Will The Police Protect You?


Wendy McElroy

For years, I have declared a preference for taking my chances with criminals rather than with the police.

Criminals usually want my property, not to control my life or to cage me like an animal. With criminals, I can pull a gun in self-defense. Until lately, however, the average person has scowled my way whenever I voiced that preference.

The situation is changing. A tipping point in the public attitude toward law enforcement is under way… finally! A significant number of people have realized that America is either currently a police state or it is teetering on the crumbling edge to one.

Part of the sea change comes from the deliberate militarization of police departments, where tanks, drones, and SWAT teams have become standard. A military-style training, in which civilians are viewed as combatants, has deepened the antagonism of the police toward the public so that violent incidents are commonplace. Many police officers no longer bother to disguise their savagery.

Police at the University of California, Davis who pepper-sprayed peaceful, seated Occupy protesters a year ago come to mind. Why should they be subtle? Their anti-terrorism mandate has erased the restraints of civil liberties.

Meanwhile, there is no oversight. The police define their own rules of conduct, police departments investigate their own misdeeds behind closed doors, and district attorneys and police unions aggressively shield the criminal acts of cops. Victims who complain are often charged with elastic crimes, such as “obstructing law enforcement,” which are later dropped in exchange for their silence.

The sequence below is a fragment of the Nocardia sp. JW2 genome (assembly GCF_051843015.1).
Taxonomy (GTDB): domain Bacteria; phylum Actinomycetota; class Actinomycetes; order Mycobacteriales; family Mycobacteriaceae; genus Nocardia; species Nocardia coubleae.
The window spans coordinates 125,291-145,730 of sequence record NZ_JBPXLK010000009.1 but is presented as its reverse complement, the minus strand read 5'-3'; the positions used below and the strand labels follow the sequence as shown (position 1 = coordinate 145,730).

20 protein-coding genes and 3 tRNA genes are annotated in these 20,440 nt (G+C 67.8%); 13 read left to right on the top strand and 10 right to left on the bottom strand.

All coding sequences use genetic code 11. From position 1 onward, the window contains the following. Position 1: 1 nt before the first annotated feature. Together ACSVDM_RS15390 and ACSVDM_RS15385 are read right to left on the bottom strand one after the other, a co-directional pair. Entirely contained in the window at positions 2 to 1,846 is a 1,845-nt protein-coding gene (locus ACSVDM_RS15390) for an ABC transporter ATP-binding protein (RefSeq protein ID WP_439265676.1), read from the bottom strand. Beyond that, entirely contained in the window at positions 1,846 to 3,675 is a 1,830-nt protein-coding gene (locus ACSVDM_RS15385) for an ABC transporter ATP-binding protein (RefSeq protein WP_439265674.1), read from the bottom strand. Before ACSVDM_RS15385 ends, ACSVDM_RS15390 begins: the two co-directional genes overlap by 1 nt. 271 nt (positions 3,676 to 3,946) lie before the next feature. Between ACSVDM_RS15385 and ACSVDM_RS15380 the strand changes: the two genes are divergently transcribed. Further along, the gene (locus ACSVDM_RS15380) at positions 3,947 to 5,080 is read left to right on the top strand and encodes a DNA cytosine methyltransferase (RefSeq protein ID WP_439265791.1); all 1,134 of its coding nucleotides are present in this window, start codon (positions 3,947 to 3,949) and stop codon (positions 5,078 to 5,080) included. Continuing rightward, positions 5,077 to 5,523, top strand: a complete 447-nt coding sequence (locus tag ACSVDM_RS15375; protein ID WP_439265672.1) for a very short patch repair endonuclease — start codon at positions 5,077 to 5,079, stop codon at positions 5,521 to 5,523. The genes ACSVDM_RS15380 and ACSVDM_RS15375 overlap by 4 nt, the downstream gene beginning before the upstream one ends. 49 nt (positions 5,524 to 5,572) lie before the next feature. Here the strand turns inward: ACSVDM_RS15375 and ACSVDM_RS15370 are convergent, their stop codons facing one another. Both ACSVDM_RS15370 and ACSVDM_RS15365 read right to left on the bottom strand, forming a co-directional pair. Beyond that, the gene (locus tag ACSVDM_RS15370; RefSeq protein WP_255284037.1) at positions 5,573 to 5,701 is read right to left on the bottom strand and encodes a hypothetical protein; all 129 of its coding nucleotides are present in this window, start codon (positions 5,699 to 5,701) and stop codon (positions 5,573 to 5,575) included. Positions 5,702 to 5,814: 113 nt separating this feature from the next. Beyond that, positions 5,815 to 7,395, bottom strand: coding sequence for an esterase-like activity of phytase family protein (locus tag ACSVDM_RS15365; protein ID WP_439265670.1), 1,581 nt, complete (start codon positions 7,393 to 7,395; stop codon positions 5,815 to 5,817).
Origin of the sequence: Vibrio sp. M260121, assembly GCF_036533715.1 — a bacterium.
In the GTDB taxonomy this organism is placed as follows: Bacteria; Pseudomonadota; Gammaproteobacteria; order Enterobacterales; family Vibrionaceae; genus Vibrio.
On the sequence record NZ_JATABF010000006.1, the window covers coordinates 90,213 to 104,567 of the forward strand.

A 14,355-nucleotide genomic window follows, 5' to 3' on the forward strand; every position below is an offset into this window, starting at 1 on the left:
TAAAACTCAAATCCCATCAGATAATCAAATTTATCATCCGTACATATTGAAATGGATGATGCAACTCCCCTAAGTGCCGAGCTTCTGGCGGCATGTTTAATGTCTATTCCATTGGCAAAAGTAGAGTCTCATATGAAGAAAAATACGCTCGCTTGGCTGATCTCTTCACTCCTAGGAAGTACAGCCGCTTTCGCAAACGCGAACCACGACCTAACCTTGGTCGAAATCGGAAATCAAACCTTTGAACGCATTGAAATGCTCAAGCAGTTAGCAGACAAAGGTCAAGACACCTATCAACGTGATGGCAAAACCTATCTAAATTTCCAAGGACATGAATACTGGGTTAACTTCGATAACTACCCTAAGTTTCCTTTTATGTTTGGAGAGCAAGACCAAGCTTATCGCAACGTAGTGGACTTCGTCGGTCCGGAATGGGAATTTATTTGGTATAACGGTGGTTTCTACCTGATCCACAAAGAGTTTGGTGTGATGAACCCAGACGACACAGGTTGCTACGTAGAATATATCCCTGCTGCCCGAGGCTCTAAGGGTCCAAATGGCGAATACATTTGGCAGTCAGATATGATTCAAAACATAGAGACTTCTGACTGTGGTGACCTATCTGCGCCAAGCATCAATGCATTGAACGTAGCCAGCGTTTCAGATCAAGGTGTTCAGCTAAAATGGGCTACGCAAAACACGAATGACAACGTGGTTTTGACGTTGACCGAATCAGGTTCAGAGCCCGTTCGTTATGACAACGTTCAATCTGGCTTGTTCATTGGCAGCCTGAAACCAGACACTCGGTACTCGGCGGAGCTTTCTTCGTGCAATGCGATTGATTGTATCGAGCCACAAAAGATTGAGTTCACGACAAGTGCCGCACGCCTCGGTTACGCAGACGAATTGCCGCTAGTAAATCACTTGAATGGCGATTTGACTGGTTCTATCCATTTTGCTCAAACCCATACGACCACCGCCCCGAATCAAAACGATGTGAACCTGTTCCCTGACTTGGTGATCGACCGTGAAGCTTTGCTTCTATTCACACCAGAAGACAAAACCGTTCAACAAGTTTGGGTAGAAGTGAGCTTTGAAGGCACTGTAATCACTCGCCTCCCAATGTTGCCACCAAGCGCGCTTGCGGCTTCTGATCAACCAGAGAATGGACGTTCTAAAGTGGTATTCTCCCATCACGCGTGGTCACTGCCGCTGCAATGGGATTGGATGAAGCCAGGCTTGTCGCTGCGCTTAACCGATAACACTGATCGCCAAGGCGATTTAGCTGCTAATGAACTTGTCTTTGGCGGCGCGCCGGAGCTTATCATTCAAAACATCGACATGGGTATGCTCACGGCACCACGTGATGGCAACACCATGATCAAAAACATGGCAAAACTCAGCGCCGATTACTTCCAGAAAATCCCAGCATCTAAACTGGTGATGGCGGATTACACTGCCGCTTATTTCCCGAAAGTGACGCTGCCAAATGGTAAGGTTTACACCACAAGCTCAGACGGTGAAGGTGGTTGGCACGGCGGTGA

Part of the sea change also comes from the increased use of law enforcement against children in public schools. Last May, New Mexico police officer Chris Webb was visiting a school for career day when he asked a group of young boys to wash his police car. A 10-year-old refused. According to an ensuing lawsuit against Webb and the New Mexico Department of Public Safety, the officer told the youngster, “Let me show you what happens to people who do not listen to the police.” Webb then used a Taser on him, sending 50,000 volts of electricity into the 100-pound boy’s chest. He lost consciousness. Instead of seeking medical care, however, Webb merely carried him into the principal’s office. The officer claims it was all an accident and points to his punishment — a three-day suspension — as proof the police department believes him.

The incident is not isolated. Last month, a federal civil rights lawsuit was filed against a Mississippi school district that arrests students, handcuffs them, and ships them off to youth court for minor infractions like breaking the dress code.

Among the defendants are judges of the county’s youth court and the Mississippi Division of Youth Services. They are accused of violating the children’s constitutional rights through such practices as incarcerating them for days without a probable cause hearing.

The backlash goes on and on. The raw money grabs being made by police in the name of civil forfeiture have also sparked fury. Under civil forfeiture, property that was involved in a crime can be confiscated and sold by police departments. It doesn’t matter if the victims of the forfeiture have committed no crime or have never been charged with one.

On Nov. 5, for example, a pivotal civil forfeiture case commenced in Boston. Over a 20-year period, a handful of drug crimes were committed in a motel owned by Russ Caswell and his wife; the “crime scenes” represented about 0.05% of their total rentals. Nevertheless, the federal government and the local police department are attempting to take the Caswells’ $1 million motel and split the proceeds. Ironically, the money grab arose because the Caswells themselves reported suspicious activity.